What is the main challenge you currently face?
Our main challenge is moving fast enough to take advantage of all the enormous opportunities that we have.
I’ve long wondered this. O’More sits on what is, potentially, some extremely valuable property on the fringe of downtown Franklin. Could you one day sell a portion or even the entirety? Of if not, how often does the college get offers to sell?
Our Franklin location is our secret sauce and we will never sell this campus. It would be like selling your grandmother. It might be lucrative, but it would probably disrupt your family. If you have ever been to the campus, you understand the character it holds.
O’More has traditionally had a male to female student ratio of about one to nine. Is there a move to alter that ratio so as to increase enrollment?
The ratio of males to females in higher education is resolutely in the favor of females and growing steadily. The areas we teach in are traditionally female. In fact, O’More College was founded by a woman. We celebrate diversity at O’More. We have students from all walks of life, backgrounds and heritage. We are focused on providing an opportunity for all students to find their place and foster their growth within the design world. We are proud of our predominantly female student base, but will continue to welcome all creative minds to study at O’More.
In March, O’More moved its school of interior design from The Factory at Franklin to the main campus. How has that gone?
I don’t know what the program was like before I started with O’More, but it seems to be thriving now. I will say, however, that The Factory offered us a more familiar type of studio space. We are planning on strategizing to recreate that ambiance on campus.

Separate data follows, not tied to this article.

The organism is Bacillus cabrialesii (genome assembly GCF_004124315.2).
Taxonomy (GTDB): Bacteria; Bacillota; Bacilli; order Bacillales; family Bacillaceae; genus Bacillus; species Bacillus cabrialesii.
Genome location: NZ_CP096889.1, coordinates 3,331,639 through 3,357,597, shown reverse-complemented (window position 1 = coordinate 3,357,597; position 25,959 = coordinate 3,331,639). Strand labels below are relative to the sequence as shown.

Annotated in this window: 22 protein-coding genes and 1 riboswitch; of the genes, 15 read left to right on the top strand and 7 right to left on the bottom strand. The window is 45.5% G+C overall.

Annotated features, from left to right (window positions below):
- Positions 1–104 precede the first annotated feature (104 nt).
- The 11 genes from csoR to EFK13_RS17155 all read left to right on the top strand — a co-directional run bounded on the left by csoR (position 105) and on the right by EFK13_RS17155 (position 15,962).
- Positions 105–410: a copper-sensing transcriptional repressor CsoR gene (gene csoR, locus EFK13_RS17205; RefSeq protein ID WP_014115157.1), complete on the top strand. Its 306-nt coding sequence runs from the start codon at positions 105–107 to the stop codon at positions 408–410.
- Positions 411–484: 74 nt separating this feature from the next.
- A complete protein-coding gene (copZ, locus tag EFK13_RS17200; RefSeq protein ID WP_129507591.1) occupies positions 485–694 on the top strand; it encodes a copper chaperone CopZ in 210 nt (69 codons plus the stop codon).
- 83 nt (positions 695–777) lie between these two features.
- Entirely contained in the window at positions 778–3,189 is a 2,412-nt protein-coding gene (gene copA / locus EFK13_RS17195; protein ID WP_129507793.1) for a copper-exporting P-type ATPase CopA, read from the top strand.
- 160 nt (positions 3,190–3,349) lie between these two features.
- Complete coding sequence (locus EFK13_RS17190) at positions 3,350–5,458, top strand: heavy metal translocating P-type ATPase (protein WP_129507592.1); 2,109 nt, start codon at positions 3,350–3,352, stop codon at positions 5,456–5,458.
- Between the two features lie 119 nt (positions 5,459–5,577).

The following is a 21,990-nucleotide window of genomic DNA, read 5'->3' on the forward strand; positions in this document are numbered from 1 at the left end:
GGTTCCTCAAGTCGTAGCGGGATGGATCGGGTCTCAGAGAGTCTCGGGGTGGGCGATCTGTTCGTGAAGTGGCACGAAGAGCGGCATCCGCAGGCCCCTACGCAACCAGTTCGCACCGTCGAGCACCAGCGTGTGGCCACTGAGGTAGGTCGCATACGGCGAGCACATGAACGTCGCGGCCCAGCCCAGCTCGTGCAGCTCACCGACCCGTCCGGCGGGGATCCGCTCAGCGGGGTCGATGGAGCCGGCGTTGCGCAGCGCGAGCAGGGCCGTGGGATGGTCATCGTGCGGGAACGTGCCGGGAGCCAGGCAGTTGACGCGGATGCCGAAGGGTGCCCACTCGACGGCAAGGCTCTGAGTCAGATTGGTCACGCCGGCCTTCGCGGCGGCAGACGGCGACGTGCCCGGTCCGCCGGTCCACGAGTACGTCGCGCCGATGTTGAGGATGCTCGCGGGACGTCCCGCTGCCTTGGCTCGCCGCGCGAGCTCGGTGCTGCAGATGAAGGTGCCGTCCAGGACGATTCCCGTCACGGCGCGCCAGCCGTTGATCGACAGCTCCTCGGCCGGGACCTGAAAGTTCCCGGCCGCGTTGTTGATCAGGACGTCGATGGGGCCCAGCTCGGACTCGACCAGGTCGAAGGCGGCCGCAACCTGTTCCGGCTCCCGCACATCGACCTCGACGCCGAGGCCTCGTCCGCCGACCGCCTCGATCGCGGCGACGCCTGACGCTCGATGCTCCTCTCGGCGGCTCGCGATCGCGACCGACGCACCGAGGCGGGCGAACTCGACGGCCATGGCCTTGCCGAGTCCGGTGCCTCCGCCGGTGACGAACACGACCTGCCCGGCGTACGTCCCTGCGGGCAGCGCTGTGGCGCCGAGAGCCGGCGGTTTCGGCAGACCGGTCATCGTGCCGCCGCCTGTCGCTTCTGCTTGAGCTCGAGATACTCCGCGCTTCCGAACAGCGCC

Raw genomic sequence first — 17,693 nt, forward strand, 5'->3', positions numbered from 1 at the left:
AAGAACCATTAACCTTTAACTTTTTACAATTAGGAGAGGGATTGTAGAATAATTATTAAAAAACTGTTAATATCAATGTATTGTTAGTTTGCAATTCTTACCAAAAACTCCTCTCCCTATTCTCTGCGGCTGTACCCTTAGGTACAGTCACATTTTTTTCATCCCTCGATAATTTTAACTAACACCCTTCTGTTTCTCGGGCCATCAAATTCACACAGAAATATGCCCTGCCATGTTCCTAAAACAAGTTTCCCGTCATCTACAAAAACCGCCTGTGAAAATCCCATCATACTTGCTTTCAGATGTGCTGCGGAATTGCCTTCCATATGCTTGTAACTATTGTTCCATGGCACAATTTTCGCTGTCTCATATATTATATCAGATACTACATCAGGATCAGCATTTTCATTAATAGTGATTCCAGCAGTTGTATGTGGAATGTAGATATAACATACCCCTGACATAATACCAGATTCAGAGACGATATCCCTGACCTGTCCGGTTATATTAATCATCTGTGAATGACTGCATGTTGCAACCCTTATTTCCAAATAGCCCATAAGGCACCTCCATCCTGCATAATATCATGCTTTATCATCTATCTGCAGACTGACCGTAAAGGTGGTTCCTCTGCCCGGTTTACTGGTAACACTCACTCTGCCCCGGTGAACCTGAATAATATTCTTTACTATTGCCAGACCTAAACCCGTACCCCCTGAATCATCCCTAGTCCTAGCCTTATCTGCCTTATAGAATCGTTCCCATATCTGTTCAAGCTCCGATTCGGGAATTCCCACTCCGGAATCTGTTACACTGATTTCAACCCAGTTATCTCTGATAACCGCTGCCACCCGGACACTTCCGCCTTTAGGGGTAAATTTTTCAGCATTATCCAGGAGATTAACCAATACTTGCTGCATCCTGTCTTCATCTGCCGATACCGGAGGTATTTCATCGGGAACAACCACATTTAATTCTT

You most recently worked at Kendall College of Art & Design, a conservatory school located in Grand Rapids, Michigan. I understand you are forging some relationships with O'More along those lines. How has that progressed?
At KCAD, we specialized in design thinking. Among other programs, I started a master’s of architecture program and improved the existing fashion program. Those are more in line with my plans for O’More.
On a related note, what is O'More's symbiotic relationship, if any, with Watkins College of Art, Design and Film?
As far as I know, we don’t have a relationship with Watkins. We do not offer film or fine arts, which I believe are at the core of their curriculum. We each have our own niche. I am sure there is symbiosis possible, but it is yet to be discovered. Nashville provides the perfect landscape for all the programs in creative areas to usefully collaborate. Right now my interest is in collaborating with Belmont’s entrepreneurship program. Maybe Watkins in time.
Veteran music writer Craig Shelburne has been hired by MusicRow to be the publication's first-ever general manager. Shelburne spent more than a dozen years at CMT, which he left early this year before taking a contract job at the Country Music Hall of Fame and Museum.